Finite Element Studies of Reinforced and Unreinforced Two-layer Soil Systems (Civil Project)

The purpose of this study is to obtain an insight into the mechanisms by which a geosynthetic membrane influences the performance of a plane strain and an axisymmetric two-layer soil. The system reinforcement is incorporated either into a layer of fill, or at the interface of a layer of fill overlying clay subgrade.

New axisymmetric membrane and interface element formulations are developed and incorporated in to an existing large strain finite element code. A linear elastic model of behaviour is used for the membrane material and an elastic-perfectly frictional model, based on the Mohr-Coulomb yield function, is implemented for the interface. These new formulations both take account of large global displacement and rotation effects, although the interface element is constrained to small relative displacements, and are checked against small and large strain closed form test problems. The finite element equations are based on an Updated Lagrangian description of deformation.

Plane strain finite element investigations into the significance of the resolution and relative size of the finite element mesh, and the differences between large and small strain analyses, are undertaken. For typical unreinforced and reinforced plane strain and axisymmetric two-layer soil systems a detailed analysis is presented of the soil displacements, strains, stresses, principal stress directions, mobilised fill friction angles and the stresses on the underside of the footing. A series of plane strain and some axisymmetric parametric studies of the various material properties is conduced, to assess the influences and relative importance of those variables to the performance of the two-layer soil system under monotonic loading. The study considers various reinforcement lengths and stiffnesses, fill depths and strengths, and different clay strengths.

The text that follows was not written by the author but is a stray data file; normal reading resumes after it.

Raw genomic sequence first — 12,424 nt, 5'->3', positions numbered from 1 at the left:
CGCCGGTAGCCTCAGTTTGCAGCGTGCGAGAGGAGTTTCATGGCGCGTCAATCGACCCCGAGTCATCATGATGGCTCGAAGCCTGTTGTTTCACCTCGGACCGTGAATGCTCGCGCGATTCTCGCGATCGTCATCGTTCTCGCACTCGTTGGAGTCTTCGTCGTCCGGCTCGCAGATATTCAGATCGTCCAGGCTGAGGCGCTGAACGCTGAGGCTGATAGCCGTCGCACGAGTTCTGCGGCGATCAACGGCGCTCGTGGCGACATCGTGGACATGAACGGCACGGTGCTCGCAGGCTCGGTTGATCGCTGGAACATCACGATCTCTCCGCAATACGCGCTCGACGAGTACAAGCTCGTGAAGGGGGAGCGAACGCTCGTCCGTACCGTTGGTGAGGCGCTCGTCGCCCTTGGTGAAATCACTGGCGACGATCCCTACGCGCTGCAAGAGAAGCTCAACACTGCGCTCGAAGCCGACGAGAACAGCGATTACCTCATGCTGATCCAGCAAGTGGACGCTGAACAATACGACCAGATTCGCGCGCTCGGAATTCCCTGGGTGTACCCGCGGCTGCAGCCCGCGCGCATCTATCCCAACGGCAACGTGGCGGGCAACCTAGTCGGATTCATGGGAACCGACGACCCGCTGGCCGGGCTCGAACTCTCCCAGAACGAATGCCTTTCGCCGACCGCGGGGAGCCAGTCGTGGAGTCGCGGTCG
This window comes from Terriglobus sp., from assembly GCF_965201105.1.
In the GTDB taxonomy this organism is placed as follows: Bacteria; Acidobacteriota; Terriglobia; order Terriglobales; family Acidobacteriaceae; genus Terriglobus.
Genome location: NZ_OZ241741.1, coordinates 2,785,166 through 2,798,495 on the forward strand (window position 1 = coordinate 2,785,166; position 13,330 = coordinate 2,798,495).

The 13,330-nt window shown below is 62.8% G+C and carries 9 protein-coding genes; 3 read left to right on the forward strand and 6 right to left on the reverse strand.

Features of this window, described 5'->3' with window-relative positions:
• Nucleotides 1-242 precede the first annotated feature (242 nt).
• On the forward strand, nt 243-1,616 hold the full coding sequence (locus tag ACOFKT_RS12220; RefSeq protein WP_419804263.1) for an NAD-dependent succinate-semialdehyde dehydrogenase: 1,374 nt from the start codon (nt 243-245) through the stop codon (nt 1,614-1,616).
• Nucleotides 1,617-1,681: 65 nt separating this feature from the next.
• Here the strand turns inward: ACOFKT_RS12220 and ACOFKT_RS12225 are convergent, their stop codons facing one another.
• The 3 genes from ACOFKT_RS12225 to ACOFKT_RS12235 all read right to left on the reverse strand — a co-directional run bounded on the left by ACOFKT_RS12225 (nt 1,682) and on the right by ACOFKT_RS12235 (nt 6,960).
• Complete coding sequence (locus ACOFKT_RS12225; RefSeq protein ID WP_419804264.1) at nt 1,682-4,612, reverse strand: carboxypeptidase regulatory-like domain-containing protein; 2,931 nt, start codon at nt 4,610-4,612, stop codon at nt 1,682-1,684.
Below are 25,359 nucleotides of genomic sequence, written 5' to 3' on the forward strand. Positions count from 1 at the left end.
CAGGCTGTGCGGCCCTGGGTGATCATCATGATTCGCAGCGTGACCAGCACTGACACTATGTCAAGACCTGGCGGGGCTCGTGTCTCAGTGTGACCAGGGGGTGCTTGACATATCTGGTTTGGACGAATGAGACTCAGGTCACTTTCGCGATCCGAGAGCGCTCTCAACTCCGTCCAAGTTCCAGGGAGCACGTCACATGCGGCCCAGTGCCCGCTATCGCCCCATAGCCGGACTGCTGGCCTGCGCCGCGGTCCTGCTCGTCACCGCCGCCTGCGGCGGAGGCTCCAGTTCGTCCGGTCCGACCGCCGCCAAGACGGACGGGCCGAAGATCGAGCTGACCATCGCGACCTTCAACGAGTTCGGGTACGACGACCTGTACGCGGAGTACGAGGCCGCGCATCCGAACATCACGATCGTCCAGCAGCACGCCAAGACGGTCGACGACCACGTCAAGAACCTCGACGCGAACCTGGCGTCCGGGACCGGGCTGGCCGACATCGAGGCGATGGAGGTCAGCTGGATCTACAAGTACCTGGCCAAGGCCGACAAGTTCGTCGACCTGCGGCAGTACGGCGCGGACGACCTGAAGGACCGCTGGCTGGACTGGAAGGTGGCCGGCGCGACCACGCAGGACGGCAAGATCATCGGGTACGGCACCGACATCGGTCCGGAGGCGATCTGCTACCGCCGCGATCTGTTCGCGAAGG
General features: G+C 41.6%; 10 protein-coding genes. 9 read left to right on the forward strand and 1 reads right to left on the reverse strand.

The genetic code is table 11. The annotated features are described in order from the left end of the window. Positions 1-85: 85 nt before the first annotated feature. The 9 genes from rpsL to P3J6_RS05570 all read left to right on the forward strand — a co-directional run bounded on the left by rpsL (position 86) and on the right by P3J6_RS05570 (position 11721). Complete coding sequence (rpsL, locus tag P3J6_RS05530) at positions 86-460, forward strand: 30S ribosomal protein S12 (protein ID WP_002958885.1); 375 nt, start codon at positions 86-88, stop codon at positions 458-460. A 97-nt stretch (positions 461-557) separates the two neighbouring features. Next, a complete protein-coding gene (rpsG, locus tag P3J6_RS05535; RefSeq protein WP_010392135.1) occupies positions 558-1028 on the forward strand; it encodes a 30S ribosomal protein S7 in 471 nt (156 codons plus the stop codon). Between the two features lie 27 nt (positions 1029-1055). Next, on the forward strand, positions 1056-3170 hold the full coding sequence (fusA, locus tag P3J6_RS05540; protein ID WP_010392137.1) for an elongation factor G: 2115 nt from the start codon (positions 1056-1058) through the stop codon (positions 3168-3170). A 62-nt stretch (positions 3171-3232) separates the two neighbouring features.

The mechanisms of reinforcement are identified through careful examination of the footing load-displacement response, the reinforcement tension and the stresses and displacements at the interfaces with the surrounding soil. A comparative study is also undertaken between the results obtained by the finite element model and those predicted by a plane strain and axisymmetric limit equilibrium design method. The effects of including a low friction membrane within an oil storage tank base, as secondary containment against oil leakage, are investigated by a series of axisymmetric finite element analyses.
Source: Oxford University
Author: C.J. Brocklehurst

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